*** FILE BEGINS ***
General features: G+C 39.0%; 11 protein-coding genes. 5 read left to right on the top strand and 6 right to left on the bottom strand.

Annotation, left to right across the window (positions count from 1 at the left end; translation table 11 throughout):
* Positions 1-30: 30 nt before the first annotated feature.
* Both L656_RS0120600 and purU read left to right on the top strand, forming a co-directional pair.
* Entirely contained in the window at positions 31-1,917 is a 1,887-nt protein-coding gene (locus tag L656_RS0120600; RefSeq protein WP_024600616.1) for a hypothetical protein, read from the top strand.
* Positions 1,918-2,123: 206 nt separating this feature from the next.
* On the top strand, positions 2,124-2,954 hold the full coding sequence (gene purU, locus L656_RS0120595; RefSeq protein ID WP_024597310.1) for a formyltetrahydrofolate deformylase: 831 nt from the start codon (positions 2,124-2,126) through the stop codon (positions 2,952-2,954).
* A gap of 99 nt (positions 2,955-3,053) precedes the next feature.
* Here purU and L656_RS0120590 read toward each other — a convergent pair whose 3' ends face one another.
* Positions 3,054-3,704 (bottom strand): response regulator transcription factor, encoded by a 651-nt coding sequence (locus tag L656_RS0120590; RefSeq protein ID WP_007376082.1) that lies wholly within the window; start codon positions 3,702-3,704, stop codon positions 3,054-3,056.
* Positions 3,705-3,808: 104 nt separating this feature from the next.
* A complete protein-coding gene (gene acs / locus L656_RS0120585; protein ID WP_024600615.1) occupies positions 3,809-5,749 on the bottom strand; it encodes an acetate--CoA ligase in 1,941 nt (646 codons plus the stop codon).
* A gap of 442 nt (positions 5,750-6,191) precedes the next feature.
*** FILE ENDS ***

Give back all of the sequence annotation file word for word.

General features: G+C 39.0%; 11 protein-coding genes. 5 read left to right on the top strand and 6 right to left on the bottom strand.

Annotation, left to right across the window (positions count from 1 at the left end; translation table 11 throughout):
* Positions 1-30: 30 nt before the first annotated feature.
* Both L656_RS0120600 and purU read left to right on the top strand, forming a co-directional pair.
* Entirely contained in the window at positions 31-1,917 is a 1,887-nt protein-coding gene (locus tag L656_RS0120600; RefSeq protein WP_024600616.1) for a hypothetical protein, read from the top strand.
* Positions 1,918-2,123: 206 nt separating this feature from the next.
* On the top strand, positions 2,124-2,954 hold the full coding sequence (gene purU, locus L656_RS0120595; RefSeq protein ID WP_024597310.1) for a formyltetrahydrofolate deformylase: 831 nt from the start codon (positions 2,124-2,126) through the stop codon (positions 2,952-2,954).
* A gap of 99 nt (positions 2,955-3,053) precedes the next feature.
* Here purU and L656_RS0120590 read toward each other — a convergent pair whose 3' ends face one another.
* Positions 3,054-3,704 (bottom strand): response regulator transcription factor, encoded by a 651-nt coding sequence (locus tag L656_RS0120590; RefSeq protein ID WP_007376082.1) that lies wholly within the window; start codon positions 3,702-3,704, stop codon positions 3,054-3,056.
* Positions 3,705-3,808: 104 nt separating this feature from the next.
* A complete protein-coding gene (gene acs / locus L656_RS0120585; protein ID WP_024600615.1) occupies positions 3,809-5,749 on the bottom strand; it encodes an acetate--CoA ligase in 1,941 nt (646 codons plus the stop codon).
* A gap of 442 nt (positions 5,750-6,191) precedes the next feature.